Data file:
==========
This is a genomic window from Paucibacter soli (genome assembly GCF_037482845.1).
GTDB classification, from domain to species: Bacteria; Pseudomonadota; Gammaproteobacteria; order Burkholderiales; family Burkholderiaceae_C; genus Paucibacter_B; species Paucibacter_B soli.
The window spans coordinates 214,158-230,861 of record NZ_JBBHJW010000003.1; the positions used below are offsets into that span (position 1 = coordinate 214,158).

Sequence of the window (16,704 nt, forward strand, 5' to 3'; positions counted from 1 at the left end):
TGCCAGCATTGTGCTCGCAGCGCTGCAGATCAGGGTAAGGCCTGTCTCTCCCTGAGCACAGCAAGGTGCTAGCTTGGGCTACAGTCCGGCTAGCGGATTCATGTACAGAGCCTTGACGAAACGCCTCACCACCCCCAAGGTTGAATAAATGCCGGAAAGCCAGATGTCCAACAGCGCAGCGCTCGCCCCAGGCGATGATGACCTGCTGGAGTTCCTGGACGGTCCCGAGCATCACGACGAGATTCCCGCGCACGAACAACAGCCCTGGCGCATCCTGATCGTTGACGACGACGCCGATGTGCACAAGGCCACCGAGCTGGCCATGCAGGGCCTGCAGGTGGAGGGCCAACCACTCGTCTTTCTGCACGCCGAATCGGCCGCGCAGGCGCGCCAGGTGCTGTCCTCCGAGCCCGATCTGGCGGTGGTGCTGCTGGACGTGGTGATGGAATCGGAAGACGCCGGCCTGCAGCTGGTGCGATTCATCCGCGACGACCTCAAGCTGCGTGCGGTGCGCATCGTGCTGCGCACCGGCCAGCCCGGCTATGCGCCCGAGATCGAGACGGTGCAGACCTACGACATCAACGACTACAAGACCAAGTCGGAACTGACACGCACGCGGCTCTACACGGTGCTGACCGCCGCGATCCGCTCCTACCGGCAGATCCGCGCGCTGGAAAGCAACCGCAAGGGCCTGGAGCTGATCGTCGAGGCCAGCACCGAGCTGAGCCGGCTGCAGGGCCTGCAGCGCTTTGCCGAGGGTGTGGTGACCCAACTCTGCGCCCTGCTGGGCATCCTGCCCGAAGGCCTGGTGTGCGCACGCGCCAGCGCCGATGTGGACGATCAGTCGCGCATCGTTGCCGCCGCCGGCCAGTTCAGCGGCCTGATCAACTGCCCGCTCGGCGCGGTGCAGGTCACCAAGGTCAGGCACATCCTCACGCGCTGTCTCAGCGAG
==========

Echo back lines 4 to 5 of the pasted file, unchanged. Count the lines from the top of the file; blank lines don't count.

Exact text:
Sequence of the window (16,704 nt, forward strand, 5' to 3'; positions counted from 1 at the left end):
TGCCAGCATTGTGCTCGCAGCGCTGCAGATCAGGGTAAGGCCTGTCTCTCCCTGAGCACAGCAAGGTGCTAGCTTGGGCTACAGTCCGGCTAGCGGATTCATGTACAGAGCCTTGACGAAACGCCTCACCACCCCCAAGGTTGAATAAATGCCGGAAAGCCAGATGTCCAACAGCGCAGCGCTCGCCCCAGGCGATGATGACCTGCTGGAGTTCCTGGACGGTCCCGAGCATCACGACGAGATTCCCGCGCACGAACAACAGCCCTGGCGCATCCTGATCGTTGACGACGACGCCGATGTGCACAAGGCCACCGAGCTGGCCATGCAGGGCCTGCAGGTGGAGGGCCAACCACTCGTCTTTCTGCACGCCGAATCGGCCGCGCAGGCGCGCCAGGTGCTGTCCTCCGAGCCCGATCTGGCGGTGGTGCTGCTGGACGTGGTGATGGAATCGGAAGACGCCGGCCTGCAGCTGGTGCGATTCATCCGCGACGACCTCAAGCTGCGTGCGGTGCGCATCGTGCTGCGCACCGGCCAGCCCGGCTATGCGCCCGAGATCGAGACGGTGCAGACCTACGACATCAACGACTACAAGACCAAGTCGGAACTGACACGCACGCGGCTCTACACGGTGCTGACCGCCGCGATCCGCTCCTACCGGCAGATCCGCGCGCTGGAAAGCAACCGCAAGGGCCTGGAGCTGATCGTCGAGGCCAGCACCGAGCTGAGCCGGCTGCAGGGCCTGCAGCGCTTTGCCGAGGGTGTGGTGACCCAACTCTGCGCCCTGCTGGGCATCCTGCCCGAAGGCCTGGTGTGCGCACGCGCCAGCGCCGATGTGGACGATCAGTCGCGCATCGTTGCCGCCGCCGGCCAGTTCAGCGGCCTGATCAACTGCCCGCTCGGCGCGGTGCAGGTCACCAAGGTCAGGCACATCCTCACGCGCTGTCTCAGCGAG